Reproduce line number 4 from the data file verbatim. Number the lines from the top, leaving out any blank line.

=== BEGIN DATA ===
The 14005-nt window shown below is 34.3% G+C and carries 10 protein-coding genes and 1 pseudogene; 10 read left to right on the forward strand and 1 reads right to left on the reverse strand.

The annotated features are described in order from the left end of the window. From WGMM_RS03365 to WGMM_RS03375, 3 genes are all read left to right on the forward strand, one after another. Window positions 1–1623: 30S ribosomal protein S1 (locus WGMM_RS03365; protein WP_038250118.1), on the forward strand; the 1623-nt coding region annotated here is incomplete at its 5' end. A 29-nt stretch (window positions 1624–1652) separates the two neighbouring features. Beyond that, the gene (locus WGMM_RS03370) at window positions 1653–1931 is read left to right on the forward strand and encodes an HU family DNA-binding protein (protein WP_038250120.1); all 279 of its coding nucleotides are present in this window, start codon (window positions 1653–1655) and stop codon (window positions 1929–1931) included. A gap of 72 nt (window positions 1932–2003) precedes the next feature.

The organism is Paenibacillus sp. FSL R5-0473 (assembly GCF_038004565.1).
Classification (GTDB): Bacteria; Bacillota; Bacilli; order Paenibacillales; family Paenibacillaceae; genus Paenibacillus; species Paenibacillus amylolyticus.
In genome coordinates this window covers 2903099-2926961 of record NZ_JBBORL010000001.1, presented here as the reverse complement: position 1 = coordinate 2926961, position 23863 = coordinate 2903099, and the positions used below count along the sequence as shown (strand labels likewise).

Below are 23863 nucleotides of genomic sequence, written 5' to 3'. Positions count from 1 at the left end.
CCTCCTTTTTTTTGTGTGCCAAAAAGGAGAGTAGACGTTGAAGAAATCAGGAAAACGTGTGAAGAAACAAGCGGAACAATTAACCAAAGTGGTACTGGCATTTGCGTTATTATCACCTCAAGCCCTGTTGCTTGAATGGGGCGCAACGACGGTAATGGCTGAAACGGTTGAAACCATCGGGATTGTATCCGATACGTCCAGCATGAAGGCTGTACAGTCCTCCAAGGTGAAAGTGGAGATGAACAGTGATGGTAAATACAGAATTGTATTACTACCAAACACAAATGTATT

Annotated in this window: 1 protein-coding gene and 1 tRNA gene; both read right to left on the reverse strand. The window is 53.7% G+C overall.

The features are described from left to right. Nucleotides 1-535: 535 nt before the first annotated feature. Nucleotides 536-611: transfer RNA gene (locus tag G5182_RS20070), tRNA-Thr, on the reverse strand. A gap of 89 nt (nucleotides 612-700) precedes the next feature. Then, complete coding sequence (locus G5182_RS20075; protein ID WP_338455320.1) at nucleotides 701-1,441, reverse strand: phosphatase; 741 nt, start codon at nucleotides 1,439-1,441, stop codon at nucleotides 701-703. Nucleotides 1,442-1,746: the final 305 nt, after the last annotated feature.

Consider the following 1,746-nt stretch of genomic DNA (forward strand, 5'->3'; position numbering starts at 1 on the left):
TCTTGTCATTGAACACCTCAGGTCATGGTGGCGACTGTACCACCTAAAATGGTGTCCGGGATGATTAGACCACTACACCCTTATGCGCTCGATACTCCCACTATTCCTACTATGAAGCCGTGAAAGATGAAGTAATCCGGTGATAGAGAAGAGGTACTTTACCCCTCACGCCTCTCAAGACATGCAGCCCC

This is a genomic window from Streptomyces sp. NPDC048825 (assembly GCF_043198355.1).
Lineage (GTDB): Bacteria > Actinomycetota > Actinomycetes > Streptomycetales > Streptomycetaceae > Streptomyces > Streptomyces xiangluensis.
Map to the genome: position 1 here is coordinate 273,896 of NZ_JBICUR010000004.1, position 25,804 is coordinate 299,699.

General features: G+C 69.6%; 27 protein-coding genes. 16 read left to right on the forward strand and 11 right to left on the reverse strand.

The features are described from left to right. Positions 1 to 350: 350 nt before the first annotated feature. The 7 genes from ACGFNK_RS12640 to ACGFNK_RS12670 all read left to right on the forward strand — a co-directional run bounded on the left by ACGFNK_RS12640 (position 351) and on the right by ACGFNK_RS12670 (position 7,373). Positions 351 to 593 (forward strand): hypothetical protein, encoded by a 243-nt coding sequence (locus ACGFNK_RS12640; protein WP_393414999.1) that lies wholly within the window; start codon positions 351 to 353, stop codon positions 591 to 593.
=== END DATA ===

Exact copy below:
Classification (GTDB): Bacteria; Bacillota; Bacilli; order Paenibacillales; family Paenibacillaceae; genus Paenibacillus; species Paenibacillus amylolyticus.